Canada experts to study alien-like spring

Jun 14, 2006

Canadian scientists will soon visit Ellesmere Island in Canada's High Arctic, where unusual sulfur springs may point to how life evolves on other planets.

And the scientific expedition to the remote glacier field might also provide insights for future exploration of our solar system.

A team assembled by the University of Calgary's Arctic Institute of North America plans to spend two weeks studying a sulfur-spewing spring on the surface of the ice field not far from the North Pole.

The spring was discovered by Institute Executive Director Benoit Beauchamp, who, along with adjunct professor Steve Grasby from the Geological Survey of Canada and two graduate students, will conduct the first extensive study of the spring.

Initial tests have indicated the geological oddity is home to a unique form of bacteria that has adapted to thrive in a cold and sulfur-rich environment.

The Canadian Space Agency and NASA are helping fund the expedition because it will likely provide the best example on Earth for the conditions believed to exist on the surface of Jupiter's moon, Europa.

The scientists will travel to the glacier June 21.

Copyright 2006 by United Press International

Explore further: Geosciences lecturer dives deep into abyss on Pacific expedition

add to favorites email to friend print save as pdf

Related Stories

Snow has thinned on Arctic sea ice

Aug 13, 2014

From research stations drifting on ice floes to high-tech aircraft radar, scientists have been tracking the depth of snow that accumulates on Arctic sea ice for almost a century. Now that people are more ...

Insecticides similar to nicotine widespread in Midwest

Jul 24, 2014

Insecticides similar to nicotine, known as neonicotinoids, were found commonly in streams throughout the Midwest, according to a new USGS study. This is the first broad-scale investigation of neonicotinoid ...

The changing technological face of the Tour de France

Jul 02, 2014

The Tour de France is one of the most iconic and physically demanding sporting events in the world. Held annually since 1903, it has evolved from a simple test of endurance and speed to a festival of technology ...

50 years of Mars observations

May 08, 2014

(Phys.org) —In 1964, Caltech astronomy professor Guido Münch and Jet Propulsion Laboratory space scientists Lewis Kaplan and Hyron Spinrad pushed the world's second-largest telescope to its limits and ...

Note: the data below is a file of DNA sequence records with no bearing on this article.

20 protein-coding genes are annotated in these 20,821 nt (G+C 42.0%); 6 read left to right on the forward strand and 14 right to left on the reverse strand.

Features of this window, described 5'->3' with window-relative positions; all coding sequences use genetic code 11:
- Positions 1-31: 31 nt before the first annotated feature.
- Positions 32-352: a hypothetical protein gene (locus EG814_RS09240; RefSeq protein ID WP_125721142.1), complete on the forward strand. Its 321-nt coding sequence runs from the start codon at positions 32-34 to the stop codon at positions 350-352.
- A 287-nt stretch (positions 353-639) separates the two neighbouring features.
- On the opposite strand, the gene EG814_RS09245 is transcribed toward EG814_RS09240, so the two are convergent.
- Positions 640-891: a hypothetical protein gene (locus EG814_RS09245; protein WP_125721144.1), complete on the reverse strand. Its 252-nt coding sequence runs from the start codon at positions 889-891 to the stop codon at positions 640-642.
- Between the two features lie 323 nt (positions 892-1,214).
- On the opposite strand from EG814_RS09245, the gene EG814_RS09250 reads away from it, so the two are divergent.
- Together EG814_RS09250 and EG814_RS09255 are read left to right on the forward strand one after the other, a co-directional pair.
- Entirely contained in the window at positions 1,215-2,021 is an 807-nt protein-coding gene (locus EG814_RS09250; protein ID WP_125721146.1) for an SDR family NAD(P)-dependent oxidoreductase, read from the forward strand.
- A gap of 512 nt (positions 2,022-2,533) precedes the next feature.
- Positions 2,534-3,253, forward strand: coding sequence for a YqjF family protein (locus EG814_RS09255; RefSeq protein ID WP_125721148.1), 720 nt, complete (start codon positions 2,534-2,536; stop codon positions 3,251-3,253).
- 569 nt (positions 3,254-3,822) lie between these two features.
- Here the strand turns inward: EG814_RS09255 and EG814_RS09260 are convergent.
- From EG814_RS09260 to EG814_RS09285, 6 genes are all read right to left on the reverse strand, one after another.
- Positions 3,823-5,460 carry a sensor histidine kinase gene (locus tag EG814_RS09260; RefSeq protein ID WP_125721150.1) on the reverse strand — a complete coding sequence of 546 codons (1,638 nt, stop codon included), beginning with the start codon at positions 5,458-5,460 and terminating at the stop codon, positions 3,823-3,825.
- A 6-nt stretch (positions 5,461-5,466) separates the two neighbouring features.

Recommended for you

Hurricane churns towards Bermuda, to impact US

15 hours ago

A strengthening Hurricane Cristobal had Bermuda in its sights Tuesday, US meteorologists said, warning of heavy rain, high winds and life-threatening rip currents in Florida and beyond.

TRMM and Aqua satellites gaze into Hurricane Cristobal

16 hours ago

NASA's TRMM and Aqua satellites have been providing views of the outside and inside of Hurricane Cristobal as it heads for Bermuda. The National Hurricane Center posted a Tropical Storm Watch for Bermuda ...

Satellite shows Hurricane Marie about to swallow Karina

16 hours ago

Massive Hurricane Marie appears like a giant fish about to swallow tiny Tropical Depression Karina on satellite imagery today from NOAA's GOES-West satellite. Karina, now a tropical depression is being swept ...

NASA sees huge Hurricane Marie slam Socorro Island

16 hours ago

NASA's Terra satellite passed over Hurricane Marie when its eye was just to the west of Socorro Island in the Eastern Pacific. Marie's eye may have been near the island, but the storm extended several hundreds ...

Hurricane Marie weakens off Mexico

18 hours ago

Hurricane Marie, which briefly reached the highest possible category five destructive power, is still potent but weakening in the Pacific off Mexico, weather officials said Tuesday.

User comments : 0